During the past two or three years, the center of attention on the underground economy has gradually moved from the pages of newspapers into the pages of scholarly reviews. Reflecting this scholarly interest, several books have been published1 and conferences have been organized. The reason for studying the underground economy is self-evident because of the possible influence on economic policies of the distortion of official estimates of such macroeconomic variables as the national accounts, the employment rate, and the rate of inflation if the underground economy is large.2
There is still disagreement on the definition of the underground economy—and, perhaps even more, on its measurement—but progress is being made. As the present article is not intended to be a survey, it does not review that progress. Rather, using a method developed by the author a few years ago (and by now applied to a large number of countries), it presents yearly estimates for the underground economy in the United States for the period 1930–80.
Researchers have shown their resourcefulness by developing several alternative approaches to the measurement of the underground economy. Some have attempted a direct measurement of the various activities that make up this phenomenon (Internal Revenue Service (1979); Simon and Witte (1980)). Some have used questionnaires to elicit answers from persons interviewed as to whether they had participated in these activities either as buyers or as sellers (Isachsen, Klovland, and Strøm (1982); Hansson (1982)). Some have used employment statistics to attempt to estimate the number of those who were officially or unofficially unemployed, while they were actually working “underground” (Pettenati (1979); Contini (1982)). Others have attempted to estimate the underground economy from the differences between the consumption and the income side of the national accounts (Macafee (1980)); still others have utilized the information on income and consumption contained in household budget studies (Dilnot and Morris (1982)). Finally, there has been the monetary approach, of which the method used in this article is a variant.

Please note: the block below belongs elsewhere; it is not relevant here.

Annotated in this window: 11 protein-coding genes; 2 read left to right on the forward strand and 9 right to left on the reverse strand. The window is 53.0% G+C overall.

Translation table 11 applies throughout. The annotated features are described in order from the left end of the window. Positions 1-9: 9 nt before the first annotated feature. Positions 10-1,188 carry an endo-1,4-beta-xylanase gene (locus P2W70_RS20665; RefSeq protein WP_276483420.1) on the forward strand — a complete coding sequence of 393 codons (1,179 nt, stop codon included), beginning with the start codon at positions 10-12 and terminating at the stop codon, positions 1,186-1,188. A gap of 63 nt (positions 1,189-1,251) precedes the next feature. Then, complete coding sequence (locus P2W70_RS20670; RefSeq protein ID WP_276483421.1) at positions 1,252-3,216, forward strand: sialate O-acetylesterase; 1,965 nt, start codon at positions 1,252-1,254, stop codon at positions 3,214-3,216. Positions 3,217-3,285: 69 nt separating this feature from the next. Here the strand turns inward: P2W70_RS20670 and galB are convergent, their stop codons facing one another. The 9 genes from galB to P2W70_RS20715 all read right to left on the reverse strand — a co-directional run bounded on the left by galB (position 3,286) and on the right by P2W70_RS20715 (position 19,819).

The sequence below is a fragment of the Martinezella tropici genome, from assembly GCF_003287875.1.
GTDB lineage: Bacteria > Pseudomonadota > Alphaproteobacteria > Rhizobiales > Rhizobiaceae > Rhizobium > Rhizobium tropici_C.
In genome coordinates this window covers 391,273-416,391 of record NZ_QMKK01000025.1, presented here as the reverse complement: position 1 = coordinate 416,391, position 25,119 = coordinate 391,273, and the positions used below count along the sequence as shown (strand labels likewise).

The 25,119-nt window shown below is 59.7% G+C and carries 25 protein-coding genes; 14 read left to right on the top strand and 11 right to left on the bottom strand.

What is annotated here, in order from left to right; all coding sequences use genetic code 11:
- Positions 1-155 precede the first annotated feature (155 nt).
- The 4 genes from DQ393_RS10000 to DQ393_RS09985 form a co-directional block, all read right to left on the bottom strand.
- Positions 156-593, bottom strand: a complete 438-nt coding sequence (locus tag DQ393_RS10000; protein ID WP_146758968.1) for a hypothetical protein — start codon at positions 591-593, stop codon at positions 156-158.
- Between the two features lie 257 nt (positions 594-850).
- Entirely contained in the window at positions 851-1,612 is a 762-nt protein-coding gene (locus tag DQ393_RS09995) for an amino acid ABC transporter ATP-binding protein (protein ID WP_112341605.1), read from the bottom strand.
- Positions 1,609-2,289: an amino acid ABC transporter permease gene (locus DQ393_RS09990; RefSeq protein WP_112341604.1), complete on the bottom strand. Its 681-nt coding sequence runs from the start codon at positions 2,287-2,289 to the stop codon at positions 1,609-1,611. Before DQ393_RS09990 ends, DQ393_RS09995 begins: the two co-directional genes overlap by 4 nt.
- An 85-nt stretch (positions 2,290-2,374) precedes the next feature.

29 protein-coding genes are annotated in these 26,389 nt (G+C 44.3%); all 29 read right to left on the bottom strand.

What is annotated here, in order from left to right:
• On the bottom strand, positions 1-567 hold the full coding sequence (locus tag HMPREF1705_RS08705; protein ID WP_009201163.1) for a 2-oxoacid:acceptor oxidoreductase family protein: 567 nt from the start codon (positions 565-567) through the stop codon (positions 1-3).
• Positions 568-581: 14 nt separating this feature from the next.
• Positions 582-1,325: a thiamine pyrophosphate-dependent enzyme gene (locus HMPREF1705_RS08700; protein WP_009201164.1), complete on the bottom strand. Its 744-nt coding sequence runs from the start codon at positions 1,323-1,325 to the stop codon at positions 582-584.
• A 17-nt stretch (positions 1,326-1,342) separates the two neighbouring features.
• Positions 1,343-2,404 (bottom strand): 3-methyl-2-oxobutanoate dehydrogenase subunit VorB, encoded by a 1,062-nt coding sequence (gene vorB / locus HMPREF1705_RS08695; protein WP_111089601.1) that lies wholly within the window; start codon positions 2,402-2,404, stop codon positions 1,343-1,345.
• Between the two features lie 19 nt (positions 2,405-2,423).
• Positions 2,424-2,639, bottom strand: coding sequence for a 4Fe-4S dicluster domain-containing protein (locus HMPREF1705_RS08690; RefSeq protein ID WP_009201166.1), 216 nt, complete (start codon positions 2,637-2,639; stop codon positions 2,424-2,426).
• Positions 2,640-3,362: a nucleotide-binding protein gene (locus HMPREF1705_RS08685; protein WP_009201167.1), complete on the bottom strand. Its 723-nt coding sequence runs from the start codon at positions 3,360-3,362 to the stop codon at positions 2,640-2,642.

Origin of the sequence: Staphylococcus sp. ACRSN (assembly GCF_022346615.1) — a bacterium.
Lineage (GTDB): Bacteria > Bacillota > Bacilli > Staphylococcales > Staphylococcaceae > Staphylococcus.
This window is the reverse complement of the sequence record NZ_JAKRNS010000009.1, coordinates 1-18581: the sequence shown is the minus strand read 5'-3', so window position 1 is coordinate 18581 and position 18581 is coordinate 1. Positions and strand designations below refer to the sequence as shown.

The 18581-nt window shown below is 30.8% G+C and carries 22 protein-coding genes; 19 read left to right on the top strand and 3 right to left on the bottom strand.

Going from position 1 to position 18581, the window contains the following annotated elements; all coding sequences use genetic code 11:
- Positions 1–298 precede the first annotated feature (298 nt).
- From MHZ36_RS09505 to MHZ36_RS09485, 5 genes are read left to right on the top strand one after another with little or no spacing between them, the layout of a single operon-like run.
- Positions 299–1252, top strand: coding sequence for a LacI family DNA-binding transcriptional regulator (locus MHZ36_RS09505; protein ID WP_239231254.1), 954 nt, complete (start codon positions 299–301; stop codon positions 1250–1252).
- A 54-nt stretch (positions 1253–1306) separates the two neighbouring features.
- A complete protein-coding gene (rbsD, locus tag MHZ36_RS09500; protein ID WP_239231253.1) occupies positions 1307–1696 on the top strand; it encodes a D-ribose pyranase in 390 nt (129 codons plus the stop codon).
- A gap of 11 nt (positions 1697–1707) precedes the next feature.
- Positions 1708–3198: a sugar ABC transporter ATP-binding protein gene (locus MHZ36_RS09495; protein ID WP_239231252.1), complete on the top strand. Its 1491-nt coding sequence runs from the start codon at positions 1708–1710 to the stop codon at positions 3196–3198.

Blades, Derek, “The Hidden Economy and the National Accounts,” OECD Economic Outlook: Occasional Studies (Paris, June 1982), pp. 28–45.
Burkett, Larry, and William Proctor, How to Prosper in the Underground Economy: A Completely Legal Guide to the Hidden, Multibillion-Dollar Cash Economy (New York, 1982).
Cagan, Phillip, The Demand for Currency Relative to Total Money Supply, National Bureau of Economic Research, Occasional Paper 62 (New York, 1958).
Clotfelter, Charles T., “Tax Evasion and Tax Rates: An Analysis of Individual Returns” (unpublished, 1982). (This article is scheduled for publication in Review of Economics and Statistics.)
Contini, Bruno, “The Second Economy of Italy,” Ch. 12 in The Underground Economy in the United States and Abroad, ed. by Vito Tanzi (Lexington, Massachusetts, 1982), pp. 199–208.
De Grazia, Raffaele, “Clandestine Employment: A Problem of Our Times,” International Labour Review, Vol. 119 (September/October 1980), pp. 549–63.
Dilnot, Andrew, and C.N. Morris, “What Do We Know About the Black Economy in the United Kingdom?” Ch. 10 in The Underground Economy in the United States and Abroad, ed. by Vito Tanzi (Lexington, Massachusetts, 1982), pp. 163–79.
Garcia, Gillian, and Simon Pak, “The Ratio of Currency to Demand Deposits in the United States,” Journal of Finance, Vol. 34 (June 1979), pp. 703–15.
Hansson, Ingemar, “The Underground Economy in a High Tax Country: The Case of Sweden,” Ch. 14 in The Underground Economy in the United States and Abroad, ed. by Vito Tanzi (Lexington, Massachusetts, 1982), pp. 233–43.
Internal Revenue Service, Estimates of Income Unreported on Individual Income Tax Returns, Publication No. 1104(9–79), U.S. Department of the Treasury (Washington, September 1979).
Isachsen, Arne Jon, Jan Tore Klovland, and Steinar Strøm, “The Hidden Economy in Norway,” Ch. 13 in The Underground Economy in the United States and Abroad, ed. by Vito Tanzi (Lexington, Massachusetts, 1982), pp. 209–31.
Klein, Lawrence R., and Richard F. Kosobud, “Some Econometrics of Growth: Great Ratios of Economics,” Quarterly Journal of Economics, Vol. 75 (May 1961), pp. 173–98.
Macafee, Kerrick, “A Glimpse of the Hidden Economy in the National Accounts,” Economic Trends, No. 316 (February 1980), pp. 81–87.